Oceans

Recording old oceans centre tag.

Latest news

NIWA researchers are heading out from Tasman early next week to survey an area thought to be home to important juvenile fish nurseries.
After a decade-long effort, NIWA’s latest Biodiversity Memoir has just rolled off the presses. Written by marine biologist Kareen Schnabel, the 350-page treatise presents everything we currently know about the different kinds of squat lobster living in New Zealand’s waters.
At the bottom of the Southern Ocean, near Cape Adare in East Antarctica, lies an undersea ridge which until this month was only known by its co-ordinates: -71.2132 latitude, 172.1649 longitude.
New ways to address environmental sustainability challenges.

Our work

Ocean acidification conditions around the New Zealand coast are being measured to establish baseline conditions and to quantify future change.
NIWA is conducting a five–year study to map changes in the distribution of plankton species in surface waters between New Zealand and the Ross Sea.
Our oceans are expected to become more acidic as carbon dioxide concentrations rise. This will likely have impacts on the plankton, which play a major role in ocean ecosystems and processes.
Where and when do white sharks occur in New Zealand waters, and how can fisheries bycatch be reduced?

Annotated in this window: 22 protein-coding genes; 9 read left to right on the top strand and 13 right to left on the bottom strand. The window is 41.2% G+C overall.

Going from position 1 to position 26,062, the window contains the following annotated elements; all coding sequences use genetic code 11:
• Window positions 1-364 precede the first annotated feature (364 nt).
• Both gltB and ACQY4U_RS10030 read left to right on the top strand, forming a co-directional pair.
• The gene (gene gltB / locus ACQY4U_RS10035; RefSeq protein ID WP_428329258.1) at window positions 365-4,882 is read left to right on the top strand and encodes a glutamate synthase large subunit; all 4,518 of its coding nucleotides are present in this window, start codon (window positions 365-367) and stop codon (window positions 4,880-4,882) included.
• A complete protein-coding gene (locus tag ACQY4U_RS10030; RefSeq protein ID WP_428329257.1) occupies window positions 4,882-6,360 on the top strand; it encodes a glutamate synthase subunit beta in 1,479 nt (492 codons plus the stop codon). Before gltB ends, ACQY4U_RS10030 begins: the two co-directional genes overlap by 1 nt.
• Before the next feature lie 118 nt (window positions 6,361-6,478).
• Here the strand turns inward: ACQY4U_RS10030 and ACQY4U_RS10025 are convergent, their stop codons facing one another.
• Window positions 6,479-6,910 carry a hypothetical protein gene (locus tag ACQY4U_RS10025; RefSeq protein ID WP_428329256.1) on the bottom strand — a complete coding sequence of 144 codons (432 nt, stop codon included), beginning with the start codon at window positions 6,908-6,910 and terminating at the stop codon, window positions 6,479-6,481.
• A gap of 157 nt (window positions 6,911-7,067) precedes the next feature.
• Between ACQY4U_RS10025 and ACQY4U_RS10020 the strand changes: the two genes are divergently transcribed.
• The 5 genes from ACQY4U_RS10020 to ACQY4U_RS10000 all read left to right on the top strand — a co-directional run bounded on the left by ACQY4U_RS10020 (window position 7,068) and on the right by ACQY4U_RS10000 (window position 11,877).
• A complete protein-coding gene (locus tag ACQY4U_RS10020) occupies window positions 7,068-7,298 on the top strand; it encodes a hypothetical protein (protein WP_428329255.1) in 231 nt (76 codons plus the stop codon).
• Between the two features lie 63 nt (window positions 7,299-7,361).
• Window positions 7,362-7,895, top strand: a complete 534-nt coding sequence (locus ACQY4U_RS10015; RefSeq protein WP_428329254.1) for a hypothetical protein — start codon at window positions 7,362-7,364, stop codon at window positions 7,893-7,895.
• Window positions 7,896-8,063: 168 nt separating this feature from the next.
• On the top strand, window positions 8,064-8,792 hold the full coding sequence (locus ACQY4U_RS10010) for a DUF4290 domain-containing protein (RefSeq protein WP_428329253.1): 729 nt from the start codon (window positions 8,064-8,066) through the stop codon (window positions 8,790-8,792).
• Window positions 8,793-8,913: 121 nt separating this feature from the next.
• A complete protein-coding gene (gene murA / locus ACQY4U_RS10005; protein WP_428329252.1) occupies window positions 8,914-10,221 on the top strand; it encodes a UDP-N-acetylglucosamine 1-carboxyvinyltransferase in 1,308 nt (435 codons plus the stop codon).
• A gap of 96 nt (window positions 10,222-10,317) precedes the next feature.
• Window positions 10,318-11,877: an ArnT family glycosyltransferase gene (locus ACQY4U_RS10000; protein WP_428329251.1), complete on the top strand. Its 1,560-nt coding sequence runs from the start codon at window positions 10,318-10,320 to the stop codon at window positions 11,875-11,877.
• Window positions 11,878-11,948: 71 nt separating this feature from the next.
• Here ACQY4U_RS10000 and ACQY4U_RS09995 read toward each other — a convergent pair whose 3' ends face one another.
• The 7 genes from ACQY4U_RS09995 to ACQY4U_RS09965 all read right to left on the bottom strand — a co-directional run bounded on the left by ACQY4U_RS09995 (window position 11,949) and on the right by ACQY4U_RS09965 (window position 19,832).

Latest videos

Ocean Acidification
This video has been produced to highlight ocean acidification as a potential issue affecting the NZ shellfish aquaculture industry
Echo, Echo: Scanning the Seafloor on R.V. Tangaroa

NIWA ocean geologist Dr Joshu Mountjoy explains how the R.V. Tangaroa's multibeam system is used for bathymetric (seabed) mapping, and some of the benefits which come out of this mapping.

Seabed Frontier: A Brief History of Bathymetry

NIWA marine geologist John Mitchell gives a brief history of bathymetric (seabed) charting, and how it's been carried out over the last few hundred years. (01:18) 

Big Fish, Calm Sea - White Shark Tagging off Stewart Island

Tagging White Sharks off Stewart Island, NZ Scientists from DOC, NIWA, and the University of Auckland are building a unique picture of New Zealand's great white shark population.